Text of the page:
Rebecca Valley is a poet and writer from Saint Albans, Vermont. Her work has been previously published in Rattle, M Review, and The Pickled Body, among others. She is the poetry editor for The Drowning Gull, and the founder and editor-in-chief of Drizzle Review, a book review site with a focus on minority authors and books in translation. Her first chapbook, The Bird Eaters, will be published by dancing girl press in the summer of 2017.
Scenery in a dream
Life is not merely the struggling at present,
there is also the poetry and distant fields
— Zhongwen Yu
I cracked youth open. It was an accident.
It came rushing out, all over our bodies
sticky and wet and breathing our own words back at us
ones we thought had come while dreaming.
I had been dancing. You were sleeping with your head
pressed against the cold, white wall
mouthing sleep words into the sheet rock,
the same words
long and slow so the plaster could hear you.
I smelled something burning.
It was the house we lived in, but nobody had hands
to douse the fire or lips to spit it out.
It was evening, and all the boys and girls had gathered in our kitchen.
I watched their hips and hands swaying to a distant music,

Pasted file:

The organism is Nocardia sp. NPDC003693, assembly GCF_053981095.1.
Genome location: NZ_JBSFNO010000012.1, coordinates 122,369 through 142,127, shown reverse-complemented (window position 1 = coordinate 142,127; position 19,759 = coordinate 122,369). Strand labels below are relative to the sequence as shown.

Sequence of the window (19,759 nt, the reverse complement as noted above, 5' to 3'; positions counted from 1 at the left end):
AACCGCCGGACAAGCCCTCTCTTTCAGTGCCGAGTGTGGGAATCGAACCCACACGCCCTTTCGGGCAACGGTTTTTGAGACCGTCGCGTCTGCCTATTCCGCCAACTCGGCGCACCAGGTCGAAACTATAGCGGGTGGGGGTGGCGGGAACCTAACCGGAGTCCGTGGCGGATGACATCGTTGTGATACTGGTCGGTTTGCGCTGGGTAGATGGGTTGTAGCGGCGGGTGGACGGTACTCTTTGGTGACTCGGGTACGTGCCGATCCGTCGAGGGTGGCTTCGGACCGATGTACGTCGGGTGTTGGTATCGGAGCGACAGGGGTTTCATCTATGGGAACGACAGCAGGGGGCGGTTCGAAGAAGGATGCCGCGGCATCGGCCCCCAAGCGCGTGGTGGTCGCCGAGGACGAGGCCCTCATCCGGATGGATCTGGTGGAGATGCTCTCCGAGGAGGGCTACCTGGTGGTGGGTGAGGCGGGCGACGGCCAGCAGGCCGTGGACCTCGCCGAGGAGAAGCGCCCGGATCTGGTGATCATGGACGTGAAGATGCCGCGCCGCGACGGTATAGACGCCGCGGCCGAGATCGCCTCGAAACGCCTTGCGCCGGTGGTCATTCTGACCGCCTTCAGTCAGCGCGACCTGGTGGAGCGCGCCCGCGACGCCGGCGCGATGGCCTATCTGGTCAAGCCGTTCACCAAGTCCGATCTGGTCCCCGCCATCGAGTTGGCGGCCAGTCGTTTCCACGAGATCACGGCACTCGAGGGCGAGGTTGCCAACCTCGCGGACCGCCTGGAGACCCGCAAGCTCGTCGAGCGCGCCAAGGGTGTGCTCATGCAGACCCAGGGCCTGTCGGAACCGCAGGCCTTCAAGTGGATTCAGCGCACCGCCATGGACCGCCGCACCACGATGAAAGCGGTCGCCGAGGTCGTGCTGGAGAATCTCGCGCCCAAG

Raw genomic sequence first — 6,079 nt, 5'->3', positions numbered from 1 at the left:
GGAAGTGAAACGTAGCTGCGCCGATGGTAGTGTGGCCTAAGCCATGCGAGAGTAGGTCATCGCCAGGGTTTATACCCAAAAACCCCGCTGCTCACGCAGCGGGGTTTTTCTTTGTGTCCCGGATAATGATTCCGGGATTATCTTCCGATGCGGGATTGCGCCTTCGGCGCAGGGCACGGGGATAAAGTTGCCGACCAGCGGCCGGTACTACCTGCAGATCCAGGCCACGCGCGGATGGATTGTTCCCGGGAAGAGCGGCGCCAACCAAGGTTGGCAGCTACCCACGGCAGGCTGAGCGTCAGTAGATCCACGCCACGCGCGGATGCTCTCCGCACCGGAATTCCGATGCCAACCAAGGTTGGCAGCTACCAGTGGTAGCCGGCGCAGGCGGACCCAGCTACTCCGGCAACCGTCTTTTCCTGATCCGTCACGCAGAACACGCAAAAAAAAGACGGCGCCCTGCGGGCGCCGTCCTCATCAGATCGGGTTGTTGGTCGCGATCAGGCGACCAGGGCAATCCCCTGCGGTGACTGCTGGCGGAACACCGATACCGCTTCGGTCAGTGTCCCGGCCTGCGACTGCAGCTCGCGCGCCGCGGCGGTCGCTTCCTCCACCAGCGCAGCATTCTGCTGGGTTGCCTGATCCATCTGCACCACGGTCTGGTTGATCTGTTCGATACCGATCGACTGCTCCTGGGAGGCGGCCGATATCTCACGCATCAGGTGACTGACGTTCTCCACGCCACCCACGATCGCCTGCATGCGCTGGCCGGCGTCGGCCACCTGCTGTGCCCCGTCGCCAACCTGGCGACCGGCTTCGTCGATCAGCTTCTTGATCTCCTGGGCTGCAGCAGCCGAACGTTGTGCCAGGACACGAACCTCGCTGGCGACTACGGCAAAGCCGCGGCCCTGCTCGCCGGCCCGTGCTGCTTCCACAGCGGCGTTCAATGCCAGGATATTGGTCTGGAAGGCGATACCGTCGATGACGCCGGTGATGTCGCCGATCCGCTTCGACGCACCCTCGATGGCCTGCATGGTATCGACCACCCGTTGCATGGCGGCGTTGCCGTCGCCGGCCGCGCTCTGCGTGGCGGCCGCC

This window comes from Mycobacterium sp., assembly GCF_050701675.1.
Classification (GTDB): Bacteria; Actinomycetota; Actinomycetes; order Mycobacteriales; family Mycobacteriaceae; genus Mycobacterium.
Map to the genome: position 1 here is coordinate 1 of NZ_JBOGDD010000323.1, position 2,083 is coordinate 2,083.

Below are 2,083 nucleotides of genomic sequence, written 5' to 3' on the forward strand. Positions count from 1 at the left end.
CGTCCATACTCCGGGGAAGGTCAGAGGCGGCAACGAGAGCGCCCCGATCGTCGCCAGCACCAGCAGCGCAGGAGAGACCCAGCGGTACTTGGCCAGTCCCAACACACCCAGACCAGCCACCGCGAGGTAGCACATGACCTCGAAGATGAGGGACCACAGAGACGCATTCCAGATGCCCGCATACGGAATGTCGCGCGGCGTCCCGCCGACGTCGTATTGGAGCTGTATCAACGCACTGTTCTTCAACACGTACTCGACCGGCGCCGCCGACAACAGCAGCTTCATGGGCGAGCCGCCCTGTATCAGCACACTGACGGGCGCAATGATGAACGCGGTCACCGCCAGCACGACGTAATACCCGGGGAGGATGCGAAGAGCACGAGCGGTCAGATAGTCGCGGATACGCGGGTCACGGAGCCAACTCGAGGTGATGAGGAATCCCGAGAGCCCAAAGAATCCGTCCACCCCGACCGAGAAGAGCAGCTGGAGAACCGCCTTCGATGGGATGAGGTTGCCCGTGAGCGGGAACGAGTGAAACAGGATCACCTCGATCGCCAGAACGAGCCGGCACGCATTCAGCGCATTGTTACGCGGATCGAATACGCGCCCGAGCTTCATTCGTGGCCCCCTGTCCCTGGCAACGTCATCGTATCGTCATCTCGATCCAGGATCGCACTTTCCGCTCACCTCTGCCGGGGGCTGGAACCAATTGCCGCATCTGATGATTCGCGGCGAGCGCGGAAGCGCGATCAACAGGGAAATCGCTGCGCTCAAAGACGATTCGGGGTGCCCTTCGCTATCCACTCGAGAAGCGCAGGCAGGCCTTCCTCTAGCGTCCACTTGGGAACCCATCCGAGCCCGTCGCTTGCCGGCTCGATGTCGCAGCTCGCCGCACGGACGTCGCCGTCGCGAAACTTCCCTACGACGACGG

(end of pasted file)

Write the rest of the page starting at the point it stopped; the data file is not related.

their arms wrapped around each others' waists.
A little girl emerged from the rubble
of our bedroom. She was thin but
not burnt. Her skin had the matte black sheen
of wrought-iron. The smoke
had made her heavy.
Why we drift into
a certain scent.
We are wandering now in a garden
where you lift your dress so I can touch the tops
of your thighs.
I remember only your legs and
your hands, possibly
the aftertaste of
on your mouth, just
what could have been there
not even your long hair
which I loved
to run through, that distant
a long, thin
The Chinese artist Zhongwen Yu inspired this piece — I pulled the title from his painting "Like a scenery in a dream," and the epigraph is taken from the title of another of his paintings. Yu's work has a dreamy, surreal quality, like still frames from fading memories, and so this poem was built on flashes of images that don't quite fit into a linear narrative. My intention with this piece, and in the vast majority of my work, wasn't to create a cohesive story, but to capture moments and the feelings that accompany them. In many of my poems lately, including this one, I've tried to weave daydream and reality into a single story, in order to explore the way that our imagination colors our memory.
Glass: A Journal of Poetry is published monthly by Glass Poetry Press.
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